Because we never got the language right.
Let’s face it, the terms greenhouse effect, global warming, climate change and even climate crisis have never passed the basic tests for effective marketing and communications. When I wanted to raise money to protect native plants in CA, I relied on our botanists to tell me what was endangered, but I didn’t let them write the appeal. “Send your money now to protect the endangered Vandenberg monkey flower” only gets you so far.
Instead I followed some basic rules. My simple marketing formula asks, who is your audience, what do you want them to do, how do you want them to feel? It is no secret that action comes from an emotional response. So what are the typical responses to our climate change language?
Greenhouse effect: I do appreciate that in 1901 Nils Eckholm tried to find a common term for his discoveries about the interactions of certain gasses in the atmosphere and the temperature of the planet. Scientists do try to relate to the rest of us. But as climate communicators, how does this score? Are you picturing a stone walled greenhouse with glass panels on the top half? full of tiny pots with green sprigs? Stop that! This image is too lovely. No one is picturing a corrugated metal building on fire with everything in it dying. Greenhouse effect is a fail in warning us of disaster.
Which is why we don’t talk much about it anymore.
Global warming: Describes what happens when the greenhouse gets too hot. The temperature of the earth, air and water goes up. What do people picture? Warm hot chocolate, fuzzy warm sweaters. Or if they think of weather they think of the warming of spring weather. Water skiing instead of ice fishing, ships going over the poles … And, how could it be global warming when we are getting blizzards in Texas? Fail.
Climate change: There is a great deal of confusion over the difference between the terms global warming and climate change. It seems clear to me that global warming (an increase in temperature) causes the climate to change, thus being two distinct but related phenomena. However, climate.gov and nasa.gov have different explanations- different from mine and different from each other. Both do agree that climate change is the preferred term, as they claim it is more inclusive (for different reasons).
As Republican consultant Frank Luntz famously advised in his 2002 memo to Pres. Bush, “the phrase global warming should be abandoned in favour of climate change” … along with a litany of other marketing tactics, which have now become accepted terms of the debate, so much so that even NASA doesn’t question them.
Luntz was only partially correct, thinking that global warming was stronger than climate change as neither invokes action. To be fair, I am Monday morning quarter-backing here. Almost 20 years later, I don’t have to guess at the impact of this language, we are all living with it’s failure.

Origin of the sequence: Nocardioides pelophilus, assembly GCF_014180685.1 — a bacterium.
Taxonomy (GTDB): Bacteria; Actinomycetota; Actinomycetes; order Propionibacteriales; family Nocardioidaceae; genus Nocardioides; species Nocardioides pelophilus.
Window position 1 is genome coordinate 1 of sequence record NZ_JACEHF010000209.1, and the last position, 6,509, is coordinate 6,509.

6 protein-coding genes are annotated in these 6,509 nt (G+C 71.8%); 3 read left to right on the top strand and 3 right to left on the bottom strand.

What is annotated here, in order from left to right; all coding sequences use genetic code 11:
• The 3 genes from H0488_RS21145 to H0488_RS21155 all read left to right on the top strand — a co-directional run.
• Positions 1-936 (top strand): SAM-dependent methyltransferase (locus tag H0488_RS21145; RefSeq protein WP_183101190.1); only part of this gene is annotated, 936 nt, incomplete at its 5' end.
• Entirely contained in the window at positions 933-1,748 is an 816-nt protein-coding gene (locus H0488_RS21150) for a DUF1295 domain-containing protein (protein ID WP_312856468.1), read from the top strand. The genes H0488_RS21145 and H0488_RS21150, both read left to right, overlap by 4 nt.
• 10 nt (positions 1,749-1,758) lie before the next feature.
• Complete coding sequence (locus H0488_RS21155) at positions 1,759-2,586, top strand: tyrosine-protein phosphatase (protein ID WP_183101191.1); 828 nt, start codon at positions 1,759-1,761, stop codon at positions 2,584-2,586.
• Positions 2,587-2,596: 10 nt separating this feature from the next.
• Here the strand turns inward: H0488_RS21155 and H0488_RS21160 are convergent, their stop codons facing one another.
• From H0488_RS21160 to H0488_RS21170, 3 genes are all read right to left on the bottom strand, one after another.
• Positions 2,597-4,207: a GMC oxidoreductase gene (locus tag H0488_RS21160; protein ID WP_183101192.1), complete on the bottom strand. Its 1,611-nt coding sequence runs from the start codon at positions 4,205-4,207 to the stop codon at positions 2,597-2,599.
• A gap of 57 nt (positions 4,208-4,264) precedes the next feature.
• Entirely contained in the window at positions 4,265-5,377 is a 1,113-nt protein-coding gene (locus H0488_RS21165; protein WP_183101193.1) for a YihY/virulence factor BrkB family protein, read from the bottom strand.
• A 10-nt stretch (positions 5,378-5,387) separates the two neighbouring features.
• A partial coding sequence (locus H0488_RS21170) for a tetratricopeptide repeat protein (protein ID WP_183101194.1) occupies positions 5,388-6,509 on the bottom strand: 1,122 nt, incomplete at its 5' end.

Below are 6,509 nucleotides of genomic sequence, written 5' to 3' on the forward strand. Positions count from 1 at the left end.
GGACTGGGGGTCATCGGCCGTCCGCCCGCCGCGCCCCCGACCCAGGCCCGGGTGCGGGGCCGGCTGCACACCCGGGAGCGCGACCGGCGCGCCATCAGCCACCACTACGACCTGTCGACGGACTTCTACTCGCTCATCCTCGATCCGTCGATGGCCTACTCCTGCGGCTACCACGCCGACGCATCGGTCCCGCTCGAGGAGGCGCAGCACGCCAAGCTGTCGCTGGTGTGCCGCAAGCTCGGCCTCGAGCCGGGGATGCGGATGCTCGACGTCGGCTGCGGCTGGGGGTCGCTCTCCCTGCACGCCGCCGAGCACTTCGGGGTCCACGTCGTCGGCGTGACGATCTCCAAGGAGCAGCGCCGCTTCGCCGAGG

But whining is not winning. What language should we use?
Global heating instead of global warming. Yes, benign associations are still possible, you can be heating up the baby bottle or leftovers. But unlike warming, heating denotes fire and the word hot. Warming will never be too hot, but enough heating and you have cooked your steak or burnt the pizza.
Climate crisis has become the de facto substitute for climate change as the people who actually listen to scientists have started to freak out. We are indeed in a crisis situation, but there are several problems with using climate crisis: 1) Crisis is over-used. People have heard about everything from the housing crisis, financial crisis, credibility crisis … We have become numb to the word. 2) Crisis does not reflect what most people in the US are experiencing. A few extreme weather events do not look like a crisis to most people. 3) Climate means weather over time, therefore you are talking about a weather crisis, which seems like an oxymoron to many people. Weather is just weather.
Climate disruption is a better term. Disruption is abrupt, it is negative. It takes into account both warm and cold weather extremes. Disruption leads to the host of climate consequences from extinctions to sea level rise. It gets to the idea that we are messing with a system that has been disrupted. There is a balance that has been disrupted. Disruption is not the consequence itself, but is the cause of the other consequences.
Climate consequences. As explained above, climate disruption causes climate consequences. We don’t really have a word that points to all the negative side effects of heating up the planet, sea level rise, flooding, extreme precipitation, extinction, biodiversity loss, more insects in the wrong places, more disease, crop failures leading to hunger and so on.
Try out these phrases:
Global heating is pushing our eco-systems to a fever level.
Fossil fuels have caused climate disruption, as temperature, rainfall, hurricanes and tides run amuck.
Climate disruption is causing the breakdown of ecosystem services necessary for humans to thrive.
Climate consequences are happening more quickly and with more intensity than predicted.
As for the Vandenberg monkey flower…
Their tiny yellow heads wave in the breeze just a few inches above the sandy mounds of dirt in Lompoc. These fragile yellow flowers, the Vandenberg monkey flower, are so rare that only a dozen of these little clumps of flowers have been identified. With new developments being built on their little handful of dirt, where will they go? Will they be able to survive anywhere else? Help us discover the secrets to their survival so that their tiny beauty continues to make our corner of the world unique.
See the difference?